It may not be obvious whether your property sits on a protected area. If it does fall into a protected zone, you may have to take some additional steps before you can get a pool. For example, you may need to go through an approval process, or your property may need to be surveyed before authorities can decide if and where a pool can be placed. 

Where to get this information: Contact the appropriate organizations to find out if any residential areas in your neighborhood are under protection.


8. Verify whether your home is in a historic district

You probably already know if you live in a historic neighborhood (street signs are often marked differently), but if you’re unsure, it would be a good idea to check. If your home is located in a historic district and is classified as a historic home, you need to find out your city’s policy on installing swimming pools in these areas.

You will likely need to get approval from your city’s historical district committee before moving forward.

What to ask for: Contact your city or county’s historic preservation department and ask for a map of all historic neighborhoods, or verify your home’s status.


Swimming pool planning guide - what to do if you own a historic home


9. Check whether there is enough room for the building equipment to enter your yard

We’re talking dump trucks, skidsteers, concrete mixers, and other heavy equipment. You may even need to tear down part of a perimeter fence or wall for this and rebuild it when the job is done. If you can’t get the big equipment through, the contractor installing your pool may rely on smaller machinery, but you can expect the job to take a bit longer.


10. Find out what the pool enclosure requirements are in your area

Depending on your city or state, you might need to leave room in your budget for fencing and pool covers. You may have a long way to go before you’ll need to install them, but they will be necessary to keep your family and the people in your neighborhood safe once your pool is in the ground.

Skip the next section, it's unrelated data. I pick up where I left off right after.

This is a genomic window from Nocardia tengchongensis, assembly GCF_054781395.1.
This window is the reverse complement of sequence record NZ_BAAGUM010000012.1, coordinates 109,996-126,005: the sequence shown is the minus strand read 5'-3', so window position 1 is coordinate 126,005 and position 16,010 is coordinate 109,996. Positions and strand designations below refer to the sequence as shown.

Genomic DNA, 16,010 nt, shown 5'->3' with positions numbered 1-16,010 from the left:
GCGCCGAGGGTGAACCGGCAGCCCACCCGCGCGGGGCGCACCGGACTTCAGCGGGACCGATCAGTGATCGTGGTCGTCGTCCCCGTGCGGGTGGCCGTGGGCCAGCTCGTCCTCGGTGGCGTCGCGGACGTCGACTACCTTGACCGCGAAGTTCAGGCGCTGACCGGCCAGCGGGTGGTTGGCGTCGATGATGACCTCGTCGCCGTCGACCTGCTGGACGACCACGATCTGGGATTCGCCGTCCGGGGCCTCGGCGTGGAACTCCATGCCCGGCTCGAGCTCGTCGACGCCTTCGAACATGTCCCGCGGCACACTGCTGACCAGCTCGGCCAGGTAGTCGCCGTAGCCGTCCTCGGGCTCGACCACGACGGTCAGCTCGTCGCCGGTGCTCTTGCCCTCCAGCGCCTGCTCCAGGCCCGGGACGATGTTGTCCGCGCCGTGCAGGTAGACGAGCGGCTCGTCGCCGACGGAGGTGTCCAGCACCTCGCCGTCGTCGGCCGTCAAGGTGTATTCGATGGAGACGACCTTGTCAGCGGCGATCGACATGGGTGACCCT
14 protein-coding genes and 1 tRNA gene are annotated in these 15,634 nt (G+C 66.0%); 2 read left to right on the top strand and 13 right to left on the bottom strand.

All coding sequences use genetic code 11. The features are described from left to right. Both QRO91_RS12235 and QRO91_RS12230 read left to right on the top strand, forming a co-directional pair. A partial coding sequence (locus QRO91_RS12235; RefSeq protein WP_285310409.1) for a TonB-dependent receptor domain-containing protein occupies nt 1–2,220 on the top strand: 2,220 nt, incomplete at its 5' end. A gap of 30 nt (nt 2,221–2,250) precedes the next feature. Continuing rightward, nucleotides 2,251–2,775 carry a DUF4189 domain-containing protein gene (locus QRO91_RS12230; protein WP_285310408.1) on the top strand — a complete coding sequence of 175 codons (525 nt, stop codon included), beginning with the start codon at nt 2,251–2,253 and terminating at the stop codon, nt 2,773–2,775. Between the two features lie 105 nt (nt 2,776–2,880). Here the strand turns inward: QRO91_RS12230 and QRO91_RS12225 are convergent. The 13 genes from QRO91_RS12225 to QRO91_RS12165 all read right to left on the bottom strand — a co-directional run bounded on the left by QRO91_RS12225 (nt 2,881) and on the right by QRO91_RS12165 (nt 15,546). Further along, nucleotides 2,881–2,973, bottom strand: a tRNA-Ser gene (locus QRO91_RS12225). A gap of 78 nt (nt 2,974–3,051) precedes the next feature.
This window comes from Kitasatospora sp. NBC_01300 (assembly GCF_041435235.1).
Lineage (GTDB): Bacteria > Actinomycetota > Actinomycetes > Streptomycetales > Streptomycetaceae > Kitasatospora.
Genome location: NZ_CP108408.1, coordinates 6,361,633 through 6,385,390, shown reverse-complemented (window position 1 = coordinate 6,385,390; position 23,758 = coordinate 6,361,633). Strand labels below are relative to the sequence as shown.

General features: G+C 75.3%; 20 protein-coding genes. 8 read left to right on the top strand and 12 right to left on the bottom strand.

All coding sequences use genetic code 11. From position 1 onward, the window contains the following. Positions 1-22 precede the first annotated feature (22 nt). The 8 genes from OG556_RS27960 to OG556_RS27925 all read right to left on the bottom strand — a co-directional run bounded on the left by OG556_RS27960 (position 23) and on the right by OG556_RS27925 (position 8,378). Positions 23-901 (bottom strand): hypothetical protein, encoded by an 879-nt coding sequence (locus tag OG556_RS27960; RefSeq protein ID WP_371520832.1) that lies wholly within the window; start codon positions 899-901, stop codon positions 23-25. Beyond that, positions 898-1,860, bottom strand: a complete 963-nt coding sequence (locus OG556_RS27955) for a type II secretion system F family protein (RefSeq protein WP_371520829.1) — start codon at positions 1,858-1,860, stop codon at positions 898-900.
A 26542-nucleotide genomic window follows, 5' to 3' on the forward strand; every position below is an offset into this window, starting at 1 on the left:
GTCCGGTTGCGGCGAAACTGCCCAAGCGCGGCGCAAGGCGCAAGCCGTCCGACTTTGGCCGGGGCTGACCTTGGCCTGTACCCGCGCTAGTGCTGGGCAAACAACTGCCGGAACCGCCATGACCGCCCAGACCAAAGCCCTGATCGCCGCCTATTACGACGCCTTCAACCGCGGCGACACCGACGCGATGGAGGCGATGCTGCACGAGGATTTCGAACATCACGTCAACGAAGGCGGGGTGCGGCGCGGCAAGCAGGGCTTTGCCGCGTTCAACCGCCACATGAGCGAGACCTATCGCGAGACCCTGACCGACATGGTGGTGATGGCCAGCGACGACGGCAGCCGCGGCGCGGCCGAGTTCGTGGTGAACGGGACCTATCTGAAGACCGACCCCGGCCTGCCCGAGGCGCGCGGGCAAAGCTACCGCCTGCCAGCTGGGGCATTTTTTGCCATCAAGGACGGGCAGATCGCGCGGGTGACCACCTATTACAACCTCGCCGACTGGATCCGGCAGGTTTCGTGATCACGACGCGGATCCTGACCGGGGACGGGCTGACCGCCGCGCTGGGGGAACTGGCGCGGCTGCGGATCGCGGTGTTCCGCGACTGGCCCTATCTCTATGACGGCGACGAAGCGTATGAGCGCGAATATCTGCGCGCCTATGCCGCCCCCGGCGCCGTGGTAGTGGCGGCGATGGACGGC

Where to get this information: You can contact your local city hall to request your city’s pool enclosure requirements. As an initial reference, take a look at the International Residential Code section on swimming pools.


11. Decide how you’re going to finance your pool

Knowing how you will pay for your pool is a major step in the process and it should be taken care of early on. Even if you have checked off all of the items above (yay!), you can’t start building until you have secured a means to finance the project (and don’t overlook other expenses like pool insurance). Read about how you can finance your swimming pool or check out our video below.




Here are a few other key points to keep in mind:

  • If you’re still building your home, you need to decide on the best time to install your swimming pool.
  • Sprinkler systems and other landscaping elements may need to be taken out in order to install your swimming pool.
  • The time it will take to actually install your pool will be between a few weeks to a few months, depending on the pool type.
  • In case you’re wondering, you can’t bypass these steps by opting for an above ground pool.

We know that this is a lot to take in, but if you go one step at a time, you’ll be cleared and ready to put your pool in the ground before you know it! Trust us when we say that you don’t want to skip any of these steps. It will only cost you more time and money.

At River Pools, we specialize in fiberglass swimming pools and have a wide selection of models to choose from.

If you’re shopping around for a swimming pool, check out our pricing guide today and download our free ebook below to learn the key differences between fiberglass, concrete, and vinyl liner swimming pools.


which type of pool is right for you? FIBERGLASS ... CONCRETE ... VINYL LINER? OUR FREE GUIDE HAS ANSWERS - GET IT  HERE!


Up Next:

How Much Do Above Ground and Inground Swimming Pools Cost?

How Much Is My Fiberglass Pool Really Going to Cost?


Editor's note: This article was updated on January 18, 2024.